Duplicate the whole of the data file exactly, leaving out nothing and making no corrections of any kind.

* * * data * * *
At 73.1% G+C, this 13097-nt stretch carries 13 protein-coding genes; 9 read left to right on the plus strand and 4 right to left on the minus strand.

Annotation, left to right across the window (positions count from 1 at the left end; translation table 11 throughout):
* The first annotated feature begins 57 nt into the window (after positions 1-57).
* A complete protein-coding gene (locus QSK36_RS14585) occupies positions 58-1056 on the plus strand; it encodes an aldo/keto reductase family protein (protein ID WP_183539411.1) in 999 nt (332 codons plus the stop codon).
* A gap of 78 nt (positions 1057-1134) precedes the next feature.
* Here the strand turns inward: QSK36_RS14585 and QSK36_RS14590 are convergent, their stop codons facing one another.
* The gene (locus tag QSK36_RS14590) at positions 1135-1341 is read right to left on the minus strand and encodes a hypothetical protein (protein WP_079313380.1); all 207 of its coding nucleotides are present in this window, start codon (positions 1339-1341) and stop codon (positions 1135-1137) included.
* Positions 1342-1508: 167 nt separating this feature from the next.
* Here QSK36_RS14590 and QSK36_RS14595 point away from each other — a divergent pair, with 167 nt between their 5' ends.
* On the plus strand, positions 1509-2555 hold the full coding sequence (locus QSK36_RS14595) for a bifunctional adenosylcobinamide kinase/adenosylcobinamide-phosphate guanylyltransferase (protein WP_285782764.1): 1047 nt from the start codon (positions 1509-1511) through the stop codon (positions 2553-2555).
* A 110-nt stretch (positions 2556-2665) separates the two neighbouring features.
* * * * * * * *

At 73.1% G+C, this 13097-nt stretch carries 13 protein-coding genes; 9 read left to right on the plus strand and 4 right to left on the minus strand.

Annotation, left to right across the window (positions count from 1 at the left end; translation table 11 throughout):
* The first annotated feature begins 57 nt into the window (after positions 1-57).
* A complete protein-coding gene (locus QSK36_RS14585) occupies positions 58-1056 on the plus strand; it encodes an aldo/keto reductase family protein (protein ID WP_183539411.1) in 999 nt (332 codons plus the stop codon).
* A gap of 78 nt (positions 1057-1134) precedes the next feature.
* Here the strand turns inward: QSK36_RS14585 and QSK36_RS14590 are convergent, their stop codons facing one another.
* The gene (locus tag QSK36_RS14590) at positions 1135-1341 is read right to left on the minus strand and encodes a hypothetical protein (protein WP_079313380.1); all 207 of its coding nucleotides are present in this window, start codon (positions 1339-1341) and stop codon (positions 1135-1137) included.
* Positions 1342-1508: 167 nt separating this feature from the next.
* Here QSK36_RS14590 and QSK36_RS14595 point away from each other — a divergent pair, with 167 nt between their 5' ends.
* On the plus strand, positions 1509-2555 hold the full coding sequence (locus QSK36_RS14595) for a bifunctional adenosylcobinamide kinase/adenosylcobinamide-phosphate guanylyltransferase (protein WP_285782764.1): 1047 nt from the start codon (positions 1509-1511) through the stop codon (positions 2553-2555).
* A 110-nt stretch (positions 2556-2665) separates the two neighbouring features.